It's an old legal adage that, "hard cases make bad law." What it means is that when law is made in response to monstrous crimes, the sort that truly shock the public conscience, it can often result in inappropriate and unintended consequences for ordinary or lesser crimes. In some circumstances it can even create crimes where none previously existed.
Alleged kidnapper rapist Aerial Castro will apparently face capital punishment should he be convicted of five counts of murder. The supposed murder was the killing of a fetus through beating one of his victims to induce miscarriage. He is said to have done this five times.
If the prosecution prevails it will have established the offence of fetal homicide which would probably extend to manslaughter and murder of the unborn. Criminal sanctions normally associated with offences against a person would possibly now apply to the fetus in similar circumstances.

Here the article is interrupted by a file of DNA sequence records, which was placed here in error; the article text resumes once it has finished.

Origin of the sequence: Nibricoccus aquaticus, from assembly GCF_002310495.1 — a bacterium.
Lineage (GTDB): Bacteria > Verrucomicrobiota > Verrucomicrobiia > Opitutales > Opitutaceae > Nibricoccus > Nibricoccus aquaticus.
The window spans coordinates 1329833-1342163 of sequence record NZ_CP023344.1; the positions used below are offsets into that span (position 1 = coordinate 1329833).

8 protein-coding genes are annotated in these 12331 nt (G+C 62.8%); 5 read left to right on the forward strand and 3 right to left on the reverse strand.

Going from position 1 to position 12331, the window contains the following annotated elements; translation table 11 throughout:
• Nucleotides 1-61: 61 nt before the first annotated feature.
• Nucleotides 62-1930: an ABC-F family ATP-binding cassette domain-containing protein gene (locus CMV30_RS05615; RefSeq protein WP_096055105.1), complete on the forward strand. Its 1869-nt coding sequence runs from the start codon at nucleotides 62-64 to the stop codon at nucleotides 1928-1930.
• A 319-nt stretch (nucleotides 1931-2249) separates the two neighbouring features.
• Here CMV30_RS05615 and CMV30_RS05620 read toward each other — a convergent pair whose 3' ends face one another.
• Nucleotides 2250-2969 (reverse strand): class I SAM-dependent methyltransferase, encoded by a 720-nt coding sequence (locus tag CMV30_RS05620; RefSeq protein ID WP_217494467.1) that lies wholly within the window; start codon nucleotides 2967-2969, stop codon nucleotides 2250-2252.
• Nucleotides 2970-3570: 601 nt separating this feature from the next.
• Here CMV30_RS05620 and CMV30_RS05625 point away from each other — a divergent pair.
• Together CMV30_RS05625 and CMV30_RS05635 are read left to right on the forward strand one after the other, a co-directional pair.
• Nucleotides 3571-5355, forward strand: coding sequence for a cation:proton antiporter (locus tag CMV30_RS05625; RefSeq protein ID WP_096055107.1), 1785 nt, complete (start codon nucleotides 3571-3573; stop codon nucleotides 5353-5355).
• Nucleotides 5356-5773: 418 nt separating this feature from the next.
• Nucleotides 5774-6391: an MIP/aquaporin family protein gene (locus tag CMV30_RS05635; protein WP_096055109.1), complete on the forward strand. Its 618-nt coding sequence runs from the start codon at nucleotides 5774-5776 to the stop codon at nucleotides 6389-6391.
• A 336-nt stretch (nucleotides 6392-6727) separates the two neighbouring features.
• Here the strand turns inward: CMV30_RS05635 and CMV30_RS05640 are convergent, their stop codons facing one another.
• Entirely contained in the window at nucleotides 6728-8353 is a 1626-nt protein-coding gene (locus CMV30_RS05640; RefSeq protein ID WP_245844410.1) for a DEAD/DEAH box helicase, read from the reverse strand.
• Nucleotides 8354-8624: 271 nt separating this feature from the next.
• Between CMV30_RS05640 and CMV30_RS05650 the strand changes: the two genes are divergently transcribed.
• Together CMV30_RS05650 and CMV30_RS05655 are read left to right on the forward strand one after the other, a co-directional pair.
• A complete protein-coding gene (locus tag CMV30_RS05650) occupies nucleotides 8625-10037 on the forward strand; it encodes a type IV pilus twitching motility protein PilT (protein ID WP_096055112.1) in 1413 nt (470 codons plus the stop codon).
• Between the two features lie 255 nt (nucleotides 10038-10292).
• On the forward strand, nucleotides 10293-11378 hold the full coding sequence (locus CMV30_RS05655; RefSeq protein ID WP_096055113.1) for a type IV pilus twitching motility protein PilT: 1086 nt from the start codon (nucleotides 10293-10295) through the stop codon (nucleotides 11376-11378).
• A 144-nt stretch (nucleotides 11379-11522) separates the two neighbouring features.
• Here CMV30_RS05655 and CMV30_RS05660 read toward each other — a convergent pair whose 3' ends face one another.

Castro is a hard case. He abducted three girls and held them captive and sexually abused them over a 10-year period. That's pretty monstrous by any standard. Then you cap that off with five, brutally induced miscarriages.
If a third party causes a murder by inducing the death of a fetus, how is that to be distinguished from a woman obtaining an abortion or the attending physician for that matter? Even if we create an exception for a woman's choice, would she still not be a murderer in the eyes of society - just one who, by some technicality, isn't facing a death penalty? That would not only wreak havoc on the woman and her physician but it could tear a deep rent in the social fabric.
Aerial Castro has inflicted extreme damage on three young women. It remains to be seen whether Cleveland prosecutors will inflict even more damage - on society.